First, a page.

What can you do if your shipment is lost despite being confirmed delivered? First, ask anyone else in your household if they might have brought it in (you would be surprised how often this turns out to be true). If you live in a multifamily unit, ask your neighbors (even if you think someone might have stolen it, they might return it out of guilt!). Second, check the area surrounding your mailbox or front door to see if the box or envelope might be in a concealed spot. Third, ask your carrier if s/he remembers where he or she left the box. Finally, if none of those steps pan out, take your delivery confirmation number to your local post office and ask them to search for the box. Sometimes a postal carrier scans the label while the box is still on the truck, but neglects to take it to your door. In such cases the box will turn up either on the truck or in the loading area.

To prevent future losses, make sure that your carrier knows where to leave packages securely (especially if you live in an apartment building). If you don't have a secure place to get packages, have your order sent to work, or to a neighbor. If you are shipping your order to somebody else, be sure to tell them that it's coming. As much as we hate to hear about packages that are stolen or lost after delivery, we can't do anything about them. Insurance does not protect you against theft after delivery.

Bottom line is that you can't do anything about it if a package was stolen after delivery, and that's almost invariably what happens to those that go missing. I don't know how ebay looks at things because I don't sell there anymore...but delivery confirmation should get you off the hook.

BTW, if you're a frequent seller you should have a written lost package policy to which you can refer people who make claims against you.
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farley2k
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« Reply #7 on: December 04, 2012, 06:35:09 PM »

The buyer and I finally sorted this out.  Apparently he has two addresses listed one in Ebay and one on Paypal so I shipped the the wrong one.  I find it kind of annoying that the guy didn't send me a specific message about where he wanted it shipped since he knows he has two addresses but at least the package isn't lost.
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ravenvii
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« Reply #8 on: December 05, 2012, 09:55:18 PM »

Quote from: farley2k on December 04, 2012, 06:35:09 PM

The buyer and I finally sorted this out.  Apparently he has two addresses listed one in Ebay and one on Paypal so I shipped the the wrong one.  I find it kind of annoying that the guy didn't send me a specific message about where he wanted it shipped since he knows he has two addresses but at least the package isn't lost.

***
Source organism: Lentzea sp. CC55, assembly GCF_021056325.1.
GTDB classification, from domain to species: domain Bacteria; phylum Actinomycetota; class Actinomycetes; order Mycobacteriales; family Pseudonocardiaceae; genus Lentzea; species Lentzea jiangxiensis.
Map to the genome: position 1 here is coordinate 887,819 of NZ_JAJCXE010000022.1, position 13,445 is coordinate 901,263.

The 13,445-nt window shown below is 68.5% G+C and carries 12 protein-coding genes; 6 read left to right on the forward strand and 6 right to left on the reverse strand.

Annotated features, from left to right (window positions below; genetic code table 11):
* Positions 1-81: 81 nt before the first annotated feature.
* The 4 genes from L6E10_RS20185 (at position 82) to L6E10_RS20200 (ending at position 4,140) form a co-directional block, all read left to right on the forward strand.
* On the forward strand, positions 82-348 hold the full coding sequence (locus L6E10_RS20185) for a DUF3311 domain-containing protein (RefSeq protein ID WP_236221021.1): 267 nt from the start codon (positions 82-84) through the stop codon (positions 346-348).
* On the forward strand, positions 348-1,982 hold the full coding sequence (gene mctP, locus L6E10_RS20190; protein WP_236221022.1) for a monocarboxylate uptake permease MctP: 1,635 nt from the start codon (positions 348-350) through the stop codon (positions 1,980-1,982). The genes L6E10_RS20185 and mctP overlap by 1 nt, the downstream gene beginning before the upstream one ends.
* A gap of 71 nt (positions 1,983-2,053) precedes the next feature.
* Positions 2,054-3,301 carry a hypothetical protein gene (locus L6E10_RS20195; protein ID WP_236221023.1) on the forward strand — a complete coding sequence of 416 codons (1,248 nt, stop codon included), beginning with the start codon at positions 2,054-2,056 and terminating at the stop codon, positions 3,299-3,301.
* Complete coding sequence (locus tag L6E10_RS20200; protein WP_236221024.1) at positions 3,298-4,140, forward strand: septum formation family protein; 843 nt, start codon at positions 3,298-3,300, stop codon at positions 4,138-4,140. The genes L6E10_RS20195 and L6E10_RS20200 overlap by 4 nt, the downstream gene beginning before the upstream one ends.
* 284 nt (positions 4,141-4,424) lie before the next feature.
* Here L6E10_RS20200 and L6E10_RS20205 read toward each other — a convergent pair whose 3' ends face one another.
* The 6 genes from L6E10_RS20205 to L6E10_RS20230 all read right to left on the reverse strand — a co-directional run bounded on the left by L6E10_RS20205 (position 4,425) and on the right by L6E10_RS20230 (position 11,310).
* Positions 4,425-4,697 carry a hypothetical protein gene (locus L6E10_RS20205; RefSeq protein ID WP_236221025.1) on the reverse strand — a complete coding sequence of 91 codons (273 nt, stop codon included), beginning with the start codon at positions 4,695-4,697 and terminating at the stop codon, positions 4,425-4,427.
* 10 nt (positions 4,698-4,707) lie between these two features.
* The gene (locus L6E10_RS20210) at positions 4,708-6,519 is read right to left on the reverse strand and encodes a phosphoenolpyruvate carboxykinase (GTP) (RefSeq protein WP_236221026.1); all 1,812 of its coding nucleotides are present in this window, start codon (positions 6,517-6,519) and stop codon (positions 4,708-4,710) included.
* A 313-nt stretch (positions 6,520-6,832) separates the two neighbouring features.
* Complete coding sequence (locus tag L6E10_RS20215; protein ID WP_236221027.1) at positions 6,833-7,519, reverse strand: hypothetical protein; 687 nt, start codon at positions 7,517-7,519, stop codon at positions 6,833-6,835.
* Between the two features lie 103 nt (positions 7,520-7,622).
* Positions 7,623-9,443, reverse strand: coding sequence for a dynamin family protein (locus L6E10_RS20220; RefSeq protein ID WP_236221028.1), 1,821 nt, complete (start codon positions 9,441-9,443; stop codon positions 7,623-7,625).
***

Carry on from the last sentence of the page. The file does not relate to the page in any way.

Whatever the addresses are, always ship to the one that's listed as "confirmed" on PayPal.
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Canuck
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« Reply #9 on: December 05, 2012, 11:55:08 PM »

In the US do they just leave something sitting outside the door if you're not at home? In Japan, if it doesn't fit in the mailbox or is any kind of package then they'll leave a slip of paper with the details on how to arrange for them to come again and when they do you have to sign for the package.
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« Reply #10 on: December 06, 2012, 12:17:27 AM »

Quote from: Canuck on December 05, 2012, 11:55:08 PM

In the US do they just leave something sitting outside the door if you're not at home? In Japan, if it doesn't fit in the mailbox or is any kind of package then they'll leave a slip of paper with the details on how to arrange for them to come again and when they do you have to sign for the package.
Policy is, leave it if the parcel can be left in a door. If the label contains a disclaimer "leave if no answer" then it has to be left if there is some sort of concealment. You never leave a package in an apartment building. Normally, a letter carrier will know where it's safe to leave parcels on his/her route and where it's not safe to.
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Ironrod
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« Reply #11 on: December 06, 2012, 03:48:36 AM »

Quote from: Default on December 06, 2012, 12:17:27 AM

Quote from: Canuck on December 05, 2012, 11:55:08 PM

In the US do they just leave something sitting outside the door if you're not at home? In Japan, if it doesn't fit in the mailbox or is any kind of package then they'll leave a slip of paper with the details on how to arrange for them to come again and when they do you have to sign for the package.
Policy is, leave it if the parcel can be left in a door. If the label contains a disclaimer "leave if no answer" then it has to be left if there is some sort of concealment. You never leave a package in an apartment building. Normally, a letter carrier will know where it's safe to leave parcels on his/her route and where it's not safe to.
Also, the sender can add an optional signature requirement for an extra buck or so. Not a bad investment if you're shipping something expensive to an apartment address.